Haas boss Guenther Steiner lashed out at the Bahrain Grand Prix stewards after qualifying, calling a decision to hand Romain Grosjean a penalty point for blocking "completely inappropriate".
The Frenchman was handed a three-place grid penalty for Sunday's race for impeding McLaren's Lando Norris in the evening session.
However, while the blocking was noticeable, both Grosjean and Norris claimed the original culprit of the action had been Sebastian Vettel who had overtaken the Haas driver into the final corner, a move that forced Grosjean to back off and inadvertently impede Norris.
"I think it's Vettel that made a mess here, he didn't really respect the unwritten rule that you don't overtake before the last corner," explained Grosjean.
"He passed the queue, came in front of me, so that gave me another three or four seconds to wait.
“We had not accounted for the fact that Vettel would do that, therefore we thought we were clear of Norris. That's probably why they didn't tell me that Norris was on a flying lap.
"We're normally very good with traffic I think, but today obviously we got it wrong."
Norris agreed that Grosjean had been "screwed over" by Vettel.
"To be fair to him [Grosjean] he only had three seconds for his team to tell him I was behind if they didn’t already," said the McLaren driver.
"It would have been very hard for him if he didn’t know to suddenly change his whole approach and giving up his whole lap."
In addition to his grid demotion, Grosjean was also handed a penalty point on his license, bringing his 12-month tally to 8 points, or 4 points short of an outright race ban, a decision that outraged Steiner.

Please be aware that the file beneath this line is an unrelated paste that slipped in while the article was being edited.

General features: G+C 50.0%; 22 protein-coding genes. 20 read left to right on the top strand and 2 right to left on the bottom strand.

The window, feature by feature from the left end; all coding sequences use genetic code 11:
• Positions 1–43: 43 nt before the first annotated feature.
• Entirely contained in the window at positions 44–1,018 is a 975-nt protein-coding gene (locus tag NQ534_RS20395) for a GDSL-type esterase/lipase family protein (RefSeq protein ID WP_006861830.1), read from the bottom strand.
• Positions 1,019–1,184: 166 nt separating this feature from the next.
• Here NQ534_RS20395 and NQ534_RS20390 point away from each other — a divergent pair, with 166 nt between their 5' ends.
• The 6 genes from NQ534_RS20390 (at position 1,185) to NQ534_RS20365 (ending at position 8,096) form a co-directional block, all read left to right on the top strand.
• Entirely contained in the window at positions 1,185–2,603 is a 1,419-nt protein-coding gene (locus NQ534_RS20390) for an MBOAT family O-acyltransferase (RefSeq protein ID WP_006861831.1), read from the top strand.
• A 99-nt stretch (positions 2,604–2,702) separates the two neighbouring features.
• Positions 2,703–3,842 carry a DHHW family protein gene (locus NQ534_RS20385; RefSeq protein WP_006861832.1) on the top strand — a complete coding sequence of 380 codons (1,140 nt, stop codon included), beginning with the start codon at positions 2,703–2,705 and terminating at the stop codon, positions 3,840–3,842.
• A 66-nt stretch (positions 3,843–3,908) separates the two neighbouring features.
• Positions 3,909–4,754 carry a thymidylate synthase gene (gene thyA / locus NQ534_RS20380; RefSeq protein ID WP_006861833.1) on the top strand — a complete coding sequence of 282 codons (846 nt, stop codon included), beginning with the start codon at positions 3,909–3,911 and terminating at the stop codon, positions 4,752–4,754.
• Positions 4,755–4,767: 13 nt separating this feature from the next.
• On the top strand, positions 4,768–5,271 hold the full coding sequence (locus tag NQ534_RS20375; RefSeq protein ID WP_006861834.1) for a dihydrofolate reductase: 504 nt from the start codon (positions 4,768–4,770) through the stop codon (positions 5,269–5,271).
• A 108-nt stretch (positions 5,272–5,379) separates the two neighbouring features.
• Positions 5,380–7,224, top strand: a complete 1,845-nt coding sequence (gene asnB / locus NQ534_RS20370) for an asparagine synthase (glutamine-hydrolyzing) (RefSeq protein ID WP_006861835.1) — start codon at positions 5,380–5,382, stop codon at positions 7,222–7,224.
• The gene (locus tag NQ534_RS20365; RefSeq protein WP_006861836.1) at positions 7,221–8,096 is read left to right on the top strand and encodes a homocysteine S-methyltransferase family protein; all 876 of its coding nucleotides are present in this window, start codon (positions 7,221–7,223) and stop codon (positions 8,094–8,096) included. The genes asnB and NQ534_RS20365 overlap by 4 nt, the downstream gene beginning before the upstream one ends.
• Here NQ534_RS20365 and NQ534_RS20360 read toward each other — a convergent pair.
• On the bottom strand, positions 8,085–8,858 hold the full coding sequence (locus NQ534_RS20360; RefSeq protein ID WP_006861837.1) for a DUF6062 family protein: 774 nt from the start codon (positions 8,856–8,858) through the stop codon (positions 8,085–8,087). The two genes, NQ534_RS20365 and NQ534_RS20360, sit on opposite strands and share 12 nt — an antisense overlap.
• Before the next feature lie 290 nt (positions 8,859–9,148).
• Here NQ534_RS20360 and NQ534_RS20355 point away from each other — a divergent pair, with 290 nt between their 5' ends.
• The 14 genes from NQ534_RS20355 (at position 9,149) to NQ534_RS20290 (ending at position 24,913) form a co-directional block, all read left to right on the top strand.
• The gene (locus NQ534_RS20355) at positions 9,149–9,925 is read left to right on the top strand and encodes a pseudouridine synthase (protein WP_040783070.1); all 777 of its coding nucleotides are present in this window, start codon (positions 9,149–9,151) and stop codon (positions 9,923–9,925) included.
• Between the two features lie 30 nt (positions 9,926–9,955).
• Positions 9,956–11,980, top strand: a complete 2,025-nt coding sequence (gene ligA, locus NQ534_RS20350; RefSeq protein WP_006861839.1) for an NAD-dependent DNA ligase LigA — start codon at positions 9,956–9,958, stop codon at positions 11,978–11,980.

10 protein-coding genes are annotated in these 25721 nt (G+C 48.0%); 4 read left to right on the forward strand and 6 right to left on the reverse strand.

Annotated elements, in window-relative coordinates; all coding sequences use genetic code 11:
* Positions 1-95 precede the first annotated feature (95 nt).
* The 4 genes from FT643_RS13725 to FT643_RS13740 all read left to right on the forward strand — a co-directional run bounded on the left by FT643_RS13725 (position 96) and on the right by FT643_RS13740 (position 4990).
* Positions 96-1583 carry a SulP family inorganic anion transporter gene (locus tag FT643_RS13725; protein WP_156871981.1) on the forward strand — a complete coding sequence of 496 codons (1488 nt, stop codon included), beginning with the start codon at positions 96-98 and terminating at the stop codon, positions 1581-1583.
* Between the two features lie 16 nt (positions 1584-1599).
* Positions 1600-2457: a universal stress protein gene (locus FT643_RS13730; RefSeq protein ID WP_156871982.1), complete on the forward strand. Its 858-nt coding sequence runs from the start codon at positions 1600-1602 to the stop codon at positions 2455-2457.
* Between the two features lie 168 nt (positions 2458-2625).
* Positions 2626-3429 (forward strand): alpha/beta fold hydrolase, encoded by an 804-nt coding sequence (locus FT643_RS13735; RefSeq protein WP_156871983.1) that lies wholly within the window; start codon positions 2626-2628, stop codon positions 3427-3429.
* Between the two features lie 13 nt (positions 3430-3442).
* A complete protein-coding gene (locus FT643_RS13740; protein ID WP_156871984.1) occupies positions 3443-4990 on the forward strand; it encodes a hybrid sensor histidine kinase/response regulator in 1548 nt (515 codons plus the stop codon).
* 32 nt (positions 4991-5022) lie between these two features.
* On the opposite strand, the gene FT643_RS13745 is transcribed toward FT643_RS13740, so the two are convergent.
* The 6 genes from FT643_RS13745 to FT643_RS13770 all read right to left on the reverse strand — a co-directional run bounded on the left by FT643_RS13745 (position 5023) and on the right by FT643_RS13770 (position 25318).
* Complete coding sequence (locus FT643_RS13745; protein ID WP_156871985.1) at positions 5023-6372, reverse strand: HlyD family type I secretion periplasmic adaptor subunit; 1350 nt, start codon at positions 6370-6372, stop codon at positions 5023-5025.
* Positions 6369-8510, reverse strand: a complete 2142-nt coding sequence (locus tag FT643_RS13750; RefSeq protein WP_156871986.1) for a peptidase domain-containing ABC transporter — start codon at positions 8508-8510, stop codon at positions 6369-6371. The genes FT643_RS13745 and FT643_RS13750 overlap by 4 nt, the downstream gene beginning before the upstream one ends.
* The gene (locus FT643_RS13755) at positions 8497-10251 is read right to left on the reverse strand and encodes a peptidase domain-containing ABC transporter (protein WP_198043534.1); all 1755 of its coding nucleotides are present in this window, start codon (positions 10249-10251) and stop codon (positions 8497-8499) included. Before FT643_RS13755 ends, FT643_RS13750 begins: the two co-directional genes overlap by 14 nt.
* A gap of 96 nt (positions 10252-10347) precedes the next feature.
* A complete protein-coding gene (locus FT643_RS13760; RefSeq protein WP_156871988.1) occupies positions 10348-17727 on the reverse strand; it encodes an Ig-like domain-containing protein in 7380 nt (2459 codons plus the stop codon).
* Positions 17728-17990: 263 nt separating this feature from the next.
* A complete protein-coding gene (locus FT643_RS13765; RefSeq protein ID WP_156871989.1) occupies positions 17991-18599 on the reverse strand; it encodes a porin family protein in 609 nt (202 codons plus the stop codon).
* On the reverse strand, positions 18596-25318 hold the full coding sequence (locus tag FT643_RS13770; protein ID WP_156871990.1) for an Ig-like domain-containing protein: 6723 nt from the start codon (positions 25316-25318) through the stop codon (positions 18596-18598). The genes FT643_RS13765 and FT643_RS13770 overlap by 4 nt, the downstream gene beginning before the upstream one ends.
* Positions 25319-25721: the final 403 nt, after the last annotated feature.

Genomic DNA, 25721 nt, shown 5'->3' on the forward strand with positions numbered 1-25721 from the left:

"He did not do anything wrong," Steiner told Motorsport.com. "There was no radio call. Why should he get a point? That is just like having it out at somebody.
"It is completely inappropriate. It is completely a wrong decision.
"The three grid positions we can discuss, but to give him a [penalty] points…guys? Where are we living?"
The controversial decision followed a meeting on Friday in Bahrain between FIA officials, stewards and the drivers during which a debate took place over the implementation of a more lenient approach by the stewards to on-track incidents.
Steiner believed that Saturday's decision defeated the very purpose of F1's "let them race" policy.
"You try to chat with them [the stewards], but if you don’t get it you don’t get it. If you don’t want to get it you won’t get it. I don’t know," said the Haas boss.
"They had a meeting with the drivers yesterday where they had a good talk with them, but I don’t know what they talked about because it looks like they wasted a lot of daylight.
"They talk and they talk and then they do what they feel like without considering any factors."